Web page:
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A Brief History of the Grand National’s Biggest Stories

The Grand National is held every year at Aintree Racecourse in Liverpool. Since its inauguration 1839, it has been the most important racing meet in the calendar. It is currently the most valuable jump race in Europe, with the prize fund in 2017 being £1million. An estimated 500 million to 600 million people in the world tune in each time to watch the event. It is also unique in its physical course because it still contains some of the largest fences and drops on the professional horse racing scene, despite aspects of the course having gone through change to improve safety for both horse and jockey.

With hundreds of millions of people watching each year, you would expect the race to involve some drama to get so many interested. For, the Grand National is also known as the horse race that even people with little interest in the sport normally will bet on and watch. Well, this is just the briefest of rundowns of some of the high drama, excitement and controversy that the Grand National has offered up over the years.

Tipperary Tim, the last standing (1928)

As unbelievable as this sounds, 1928’s Grand National was a notable one because 41 out of the 42 horses and riders fell and did not complete the race, leaving the winner, Tipperary Tim, being the only horse who did complete the race.

As unbelievable as this also may sound, that last fact is not even the most unbelievable part of the story. For, so it goes, just before the beginning of the race, William Hutton, a friend of the amateur jockey of Tipperary Tim, shouted these words: ‘Billy boy, you'll only win if all the others fall!’

Well, misty wet conditions, very heavy going, and a few major pile ups with jockeys falling from horses at some of the jumps, meant that these joking words may as well have been a prophesy.

Red Rum’s Hat trick (1970s)

Red Rum remains the only horse in Grand National history to have won the race three times. Achieve wins in 1973, 1974, and 1977. And, what is more, Red Rum finished second in the two intervening years on this amazing run, so it really is pretty good going!

In 1973 in particular, Red Rum’s win necessitated a huge comeback. The horse was sitting in second at the final fence, a substantial 15 lengths trailing behind the top spot. However, despite the gap, Red Rum made up the ground and got ahead 2 yards from the finish to win by three quarters of a length to break what was then the record. Red Rum’s time would go on to be unbeaten for 17 years.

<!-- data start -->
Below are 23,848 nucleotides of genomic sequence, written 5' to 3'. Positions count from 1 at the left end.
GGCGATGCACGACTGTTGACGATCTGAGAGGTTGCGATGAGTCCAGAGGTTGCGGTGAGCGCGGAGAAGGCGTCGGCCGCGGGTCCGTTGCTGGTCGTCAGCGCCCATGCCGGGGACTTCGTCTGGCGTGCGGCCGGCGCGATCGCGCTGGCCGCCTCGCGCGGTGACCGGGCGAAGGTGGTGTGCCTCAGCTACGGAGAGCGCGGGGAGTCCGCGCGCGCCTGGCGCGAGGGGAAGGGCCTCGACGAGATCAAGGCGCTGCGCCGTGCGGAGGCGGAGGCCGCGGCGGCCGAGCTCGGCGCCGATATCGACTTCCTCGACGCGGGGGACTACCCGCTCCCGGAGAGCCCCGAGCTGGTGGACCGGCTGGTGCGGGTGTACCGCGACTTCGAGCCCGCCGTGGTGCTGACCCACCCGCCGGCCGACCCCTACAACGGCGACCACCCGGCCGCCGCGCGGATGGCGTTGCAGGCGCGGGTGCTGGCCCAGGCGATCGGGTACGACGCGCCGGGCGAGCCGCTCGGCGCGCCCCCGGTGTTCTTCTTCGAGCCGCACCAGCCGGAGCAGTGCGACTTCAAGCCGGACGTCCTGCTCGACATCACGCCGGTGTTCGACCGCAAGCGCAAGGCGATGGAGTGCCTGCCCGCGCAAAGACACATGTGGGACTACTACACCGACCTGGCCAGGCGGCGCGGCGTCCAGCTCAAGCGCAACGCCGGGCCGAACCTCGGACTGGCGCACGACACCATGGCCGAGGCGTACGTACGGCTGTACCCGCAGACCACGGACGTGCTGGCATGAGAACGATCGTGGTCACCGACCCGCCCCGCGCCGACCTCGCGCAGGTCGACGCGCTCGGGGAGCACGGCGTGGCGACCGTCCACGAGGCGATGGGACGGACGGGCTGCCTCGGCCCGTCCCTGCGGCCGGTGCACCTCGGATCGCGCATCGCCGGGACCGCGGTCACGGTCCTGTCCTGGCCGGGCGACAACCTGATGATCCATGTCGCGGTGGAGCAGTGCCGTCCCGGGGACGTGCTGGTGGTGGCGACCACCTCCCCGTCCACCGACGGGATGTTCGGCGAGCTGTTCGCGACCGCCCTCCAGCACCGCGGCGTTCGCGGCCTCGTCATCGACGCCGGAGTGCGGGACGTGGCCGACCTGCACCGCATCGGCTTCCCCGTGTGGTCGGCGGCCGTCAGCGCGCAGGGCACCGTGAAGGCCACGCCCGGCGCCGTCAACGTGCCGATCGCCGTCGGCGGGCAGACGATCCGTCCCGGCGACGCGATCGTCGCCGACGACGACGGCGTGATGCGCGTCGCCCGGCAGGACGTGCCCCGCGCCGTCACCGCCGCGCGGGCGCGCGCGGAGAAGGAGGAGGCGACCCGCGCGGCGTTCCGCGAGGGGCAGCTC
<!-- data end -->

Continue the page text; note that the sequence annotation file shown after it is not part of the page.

Bob Champion and Aldaniti (1981)

It is well established now that there are some dubious aspects to the Grand National in terms of ethics. Especially when it comes to the safety of horses. It is nice then to think back to a more edifying story of the 1981 race. Both the jockey and the horse themselves overcame illness and ill circumstance to achieve the win together.

Bob Champion was diagnosed with cancer and was given only a couple of months to live. But, against the odds, he recovered, meaning that he could ride in the 1981 Grand National. He rode the horse named Aldaniti, who was also an outsider. The horse was deprived of care in its youth and had only just recovered from its own chronic leg problems.

The Race That Never Was (1993)

Strangely, one of the most well-known Grand National races was one which, in terms of not having any valid results, didn’t really happen!

There was a false start (which is never a good start) and then things only got worse. At the false start, many horses got tangled in the tape. On the second start, they were tangled once again. However, when the flag should have been waved to indicate the second false start, it was not visible.

Some of the horses went on and some stopped. Some did not start. But at the finish, it was said to be an invalid race. Thus, in the most crucial sense, the race did not happen.

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